In the wake of Hurricane Sandy unit leaders were asked to report on emergency response efforts in their regions. Overwhelmingly leaders described being well prepared for the storm. Nearly all units had volunteers on standby to activate if necessary. Many leaders harkened to lessons learned from the tornado in 2011 and reported being better prepared to handle Sandy's effects. At least nine units reported deploying volunteers into shelters. The longest duration that any shelter was kept open was 48 hours. A unit leader from North Shore/Cape Ann proudly testified that the shelter that opened in Lynn "was so well run and executed we are using it as a benchmark and as a presentation tool for the rest of our coalition." Several areas in Cape Cod, Chelmsford, Needham, New Bedford and Monson, among other towns lost power and set up warming and charging stations that were staffed by MRCs. In Needham a showering station was established at a local YMCA for which "residents were very grateful." With most in state emergency responses effectively in place, Holyoke unit leader Kevin Elliot managed to travel to Rockaway New York to lend a hand.  

 

 

 


Volunteer Spotlight

 

Lorraine Horn 

 

Lorraine Horn

 

When Greater River Valley Unit Leader Dave Nichols was asked for a volunteer spotlight nomination,  his response was prompt and unequivocal. "Lorraine Horn is an RN who is extremely conscientious and giving of her time and talents."   A retired ICU/CCU (intensive care unit/critical care unit) nurse, Ms. Horn continues to work to ensure that the public health and safety of her immediate town and of the greater Massachusetts community are maintained. 

 

Ms. Horn first learned about the Medical Reserve Corps through her participation in trainings led by the Reading Department of Public Health (DPH) and through the Massachusetts System for Advance Registration of Volunteer Health Professional (MSAR). In 2007, she received a recruitment letter from the newly constituted Greater River Valley MRC (which at the time included her hometown of Reading).   Ms. Horn recalled, "I wanted to contribute. I retired from hospital nursing and this was a new good fit."  In 2009, Ms. Horn underwent a CORI check, was credentialed and became an officially badged MRC volunteer.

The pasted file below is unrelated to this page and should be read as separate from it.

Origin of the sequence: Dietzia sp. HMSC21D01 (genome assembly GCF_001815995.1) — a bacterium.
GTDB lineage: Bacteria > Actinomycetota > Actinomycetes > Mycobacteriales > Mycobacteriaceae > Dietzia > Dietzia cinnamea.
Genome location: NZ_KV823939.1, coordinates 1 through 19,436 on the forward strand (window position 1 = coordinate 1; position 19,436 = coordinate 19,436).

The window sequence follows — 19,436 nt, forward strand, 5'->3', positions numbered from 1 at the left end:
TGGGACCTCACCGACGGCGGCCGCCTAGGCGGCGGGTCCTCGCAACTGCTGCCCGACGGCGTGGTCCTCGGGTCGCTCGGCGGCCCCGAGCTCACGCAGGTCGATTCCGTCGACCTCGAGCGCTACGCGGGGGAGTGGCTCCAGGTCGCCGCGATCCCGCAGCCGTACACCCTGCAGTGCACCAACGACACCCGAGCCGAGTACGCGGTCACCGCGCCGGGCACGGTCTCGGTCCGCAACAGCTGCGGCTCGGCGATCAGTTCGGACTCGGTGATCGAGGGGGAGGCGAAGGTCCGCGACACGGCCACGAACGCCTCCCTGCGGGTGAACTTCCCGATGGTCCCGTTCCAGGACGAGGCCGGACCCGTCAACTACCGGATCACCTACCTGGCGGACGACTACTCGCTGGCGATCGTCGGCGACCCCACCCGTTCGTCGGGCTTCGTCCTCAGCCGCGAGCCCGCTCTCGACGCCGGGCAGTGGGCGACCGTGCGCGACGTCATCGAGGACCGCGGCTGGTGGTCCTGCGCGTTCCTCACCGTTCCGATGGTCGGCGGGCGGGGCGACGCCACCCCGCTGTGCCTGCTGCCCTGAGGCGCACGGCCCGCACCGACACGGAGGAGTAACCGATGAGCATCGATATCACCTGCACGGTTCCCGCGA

By taking advantage of all the free trainings and CEUs, Ms. Horn was able to expand her expertise from hospital-based nursing to on-call Emergency Preparedness nursing. During H1N1 in 2009-2010, she attended a full day Vaccinator Training program sponsored by the MA DPH. Licensed to administer vaccinations to children and seniors, she immediately began volunteering her services in the Reading, Andover and North Andover schools and senior centers.  In addition to teaching preventative techniques to avoid the spread of germs, Ms. Horn recollected, "it was such an incredible feeling to be part of a massive effort to vaccinate so much of the state's population."  With pride, Ms. Horn recalled that the Greater River Valley MRC  was recognized with a certificate of appreciation for its vaccination efforts from the Office of the Civilian Volunteer Medical Reserve Corps (OCVMRC) and the Office of the US Surgeon General.  Because of volunteers like Ms. Horn, just over half of the Massachusetts population (well over the national average) were vaccinated.

 

Ms. Horn's investment in the MRC program extends beyond Greater River Valley to the towns represented by North Shore - Cape Ann MRC.  Soon after introducing herself to a Rockport Town Nurse, Ms. Horn found herself volunteering at a Rockport Community Family Flu Clinic.  Volunteering for both MRC units has provided Ms. Horn with a breadth of opportunities to be involved and, "to be an active member of my community, able to watch some of the same kids year after year coming to get their shots at the school clinic."

 

Recent challenges for Ms. Horn include sheltering. Last October, she volunteered at a senior shelter in North Andover when electrical outages hit the area. After this experience, she participated in a series of sheltering seminars put on by the Greater River Valley MRC in collaboration with the American Red Cross of Eastern MA. 

 

Reflecting on her years of volunteering, Ms. Horn is gratified that communities "trust my capabilities because I am a credentialed MRC volunteer. I have made lots of acquaintances with four community health departments. I love to volunteer in different communities!"

 

 

 

Congratulations!